ECHR rules Azerbaijan must pay 20,000 euros to Azerbaijani investigative journalist for unjust arrest
The Azerbaijani govenrment must pay journalist Khadija Ismailova 20,000 euros in compensation for having served a prison term on false charges. This decision was made by the European Court of Human Rights (ECHR).
Khadija Ismailova is an Azerbaijani journalist, author of high-profile investigations and critical articles addressed to the country’s authorities. In 2015, she was sentenced to seven and a half years in prison on charges of tax evasion, embezzlement, illegal business and abuse of power. In 2016, the prison term was replaced by conditional punishment. Amnesty International recognized the journalist as a prisoner of conscience.
Considering the lawsuit of Khadija Ismailova against Azerbaijan, the ECHR concluded that, by putting the journalist in jail, the authorities wanted to “silence her and punish her for her work as a journalist.”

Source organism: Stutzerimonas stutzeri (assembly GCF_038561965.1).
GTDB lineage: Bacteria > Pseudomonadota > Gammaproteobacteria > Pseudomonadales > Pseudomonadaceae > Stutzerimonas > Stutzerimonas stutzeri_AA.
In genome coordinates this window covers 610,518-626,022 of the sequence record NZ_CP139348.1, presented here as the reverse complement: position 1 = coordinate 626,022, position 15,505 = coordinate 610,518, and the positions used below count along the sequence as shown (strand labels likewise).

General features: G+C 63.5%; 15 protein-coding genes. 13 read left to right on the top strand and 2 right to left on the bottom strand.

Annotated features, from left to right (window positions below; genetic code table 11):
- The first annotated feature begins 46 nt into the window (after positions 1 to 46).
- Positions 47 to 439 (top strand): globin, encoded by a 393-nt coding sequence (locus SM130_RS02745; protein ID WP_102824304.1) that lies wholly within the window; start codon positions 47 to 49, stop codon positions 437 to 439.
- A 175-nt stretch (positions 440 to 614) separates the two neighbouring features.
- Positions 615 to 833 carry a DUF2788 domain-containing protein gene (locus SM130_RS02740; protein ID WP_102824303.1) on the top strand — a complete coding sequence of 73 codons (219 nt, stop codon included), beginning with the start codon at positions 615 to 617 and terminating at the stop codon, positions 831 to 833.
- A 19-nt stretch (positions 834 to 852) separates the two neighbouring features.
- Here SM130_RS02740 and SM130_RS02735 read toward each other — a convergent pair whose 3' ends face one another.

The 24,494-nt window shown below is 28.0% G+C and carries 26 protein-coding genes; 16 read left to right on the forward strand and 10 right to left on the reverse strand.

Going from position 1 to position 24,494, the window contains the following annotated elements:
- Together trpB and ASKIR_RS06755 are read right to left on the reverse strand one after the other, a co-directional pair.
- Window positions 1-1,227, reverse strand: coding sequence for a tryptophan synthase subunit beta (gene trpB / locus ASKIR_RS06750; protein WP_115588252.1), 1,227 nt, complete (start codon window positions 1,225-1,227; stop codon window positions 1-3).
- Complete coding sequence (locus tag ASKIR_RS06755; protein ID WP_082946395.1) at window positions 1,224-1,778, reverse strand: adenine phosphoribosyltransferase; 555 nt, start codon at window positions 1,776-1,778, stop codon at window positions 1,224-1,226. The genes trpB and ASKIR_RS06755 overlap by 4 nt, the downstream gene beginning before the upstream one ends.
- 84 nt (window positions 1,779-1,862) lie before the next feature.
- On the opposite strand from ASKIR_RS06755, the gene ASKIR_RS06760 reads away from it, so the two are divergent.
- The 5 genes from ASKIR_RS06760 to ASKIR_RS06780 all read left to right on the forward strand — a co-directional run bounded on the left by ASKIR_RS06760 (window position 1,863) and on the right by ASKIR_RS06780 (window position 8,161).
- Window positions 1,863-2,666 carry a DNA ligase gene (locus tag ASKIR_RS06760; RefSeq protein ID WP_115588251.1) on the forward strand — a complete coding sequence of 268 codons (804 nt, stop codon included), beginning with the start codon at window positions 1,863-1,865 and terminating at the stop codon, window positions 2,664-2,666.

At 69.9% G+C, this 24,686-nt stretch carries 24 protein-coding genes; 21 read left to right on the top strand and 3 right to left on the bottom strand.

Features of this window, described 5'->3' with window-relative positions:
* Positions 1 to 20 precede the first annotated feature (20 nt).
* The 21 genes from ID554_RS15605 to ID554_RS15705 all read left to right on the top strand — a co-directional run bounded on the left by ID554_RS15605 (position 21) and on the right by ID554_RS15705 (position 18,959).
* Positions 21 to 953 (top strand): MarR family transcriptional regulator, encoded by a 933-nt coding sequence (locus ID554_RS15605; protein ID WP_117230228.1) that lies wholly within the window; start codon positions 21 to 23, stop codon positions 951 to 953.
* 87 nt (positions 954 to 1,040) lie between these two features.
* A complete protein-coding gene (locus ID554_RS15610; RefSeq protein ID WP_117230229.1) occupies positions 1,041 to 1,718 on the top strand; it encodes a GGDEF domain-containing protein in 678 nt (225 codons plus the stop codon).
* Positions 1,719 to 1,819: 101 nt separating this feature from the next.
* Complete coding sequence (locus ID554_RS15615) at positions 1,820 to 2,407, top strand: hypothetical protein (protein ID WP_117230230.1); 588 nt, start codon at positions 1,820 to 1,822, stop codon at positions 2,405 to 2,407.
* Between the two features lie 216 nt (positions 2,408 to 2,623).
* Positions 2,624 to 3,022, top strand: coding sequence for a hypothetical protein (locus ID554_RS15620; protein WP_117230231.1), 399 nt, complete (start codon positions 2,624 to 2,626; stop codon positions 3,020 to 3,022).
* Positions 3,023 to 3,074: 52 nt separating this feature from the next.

“Khadija Ismailova’s case was the embodiment of how critical voices are being persecuted in Azerbaijan,” Denis Krivosheev, representative of Amnesty International, said about the issue.
Khalid Agaliyev, an Azerbaijani expert and representative of the Media Law Institute, considers it especially important that the ECHR found a violation of Article 18 of the European Convention on the Limits of Restriction of Rights.
“This article confirms the presence of political motives for the persecution of the applicant. It’s about punishing her precisely for her anti-corruption investigations,” said Agaliyev.
This is not the first of Khadija’s lawsuits against Azerbaijan which have been satisfied by the ECHR. True, the Azerbaijani authorities have never yet complied with the requirements of the European Court.
Khadija Ismailova still has a criminal record, and she cannot leave the country, although international human rights organizations insist that this ban be lifted from her.
• ECHR finds in favor of journalist Khajimba Ismayilova in second suit against Azerbaijan
• VIDEO: What you can and can’t do in Azerbaijan – HRW’s 2019 report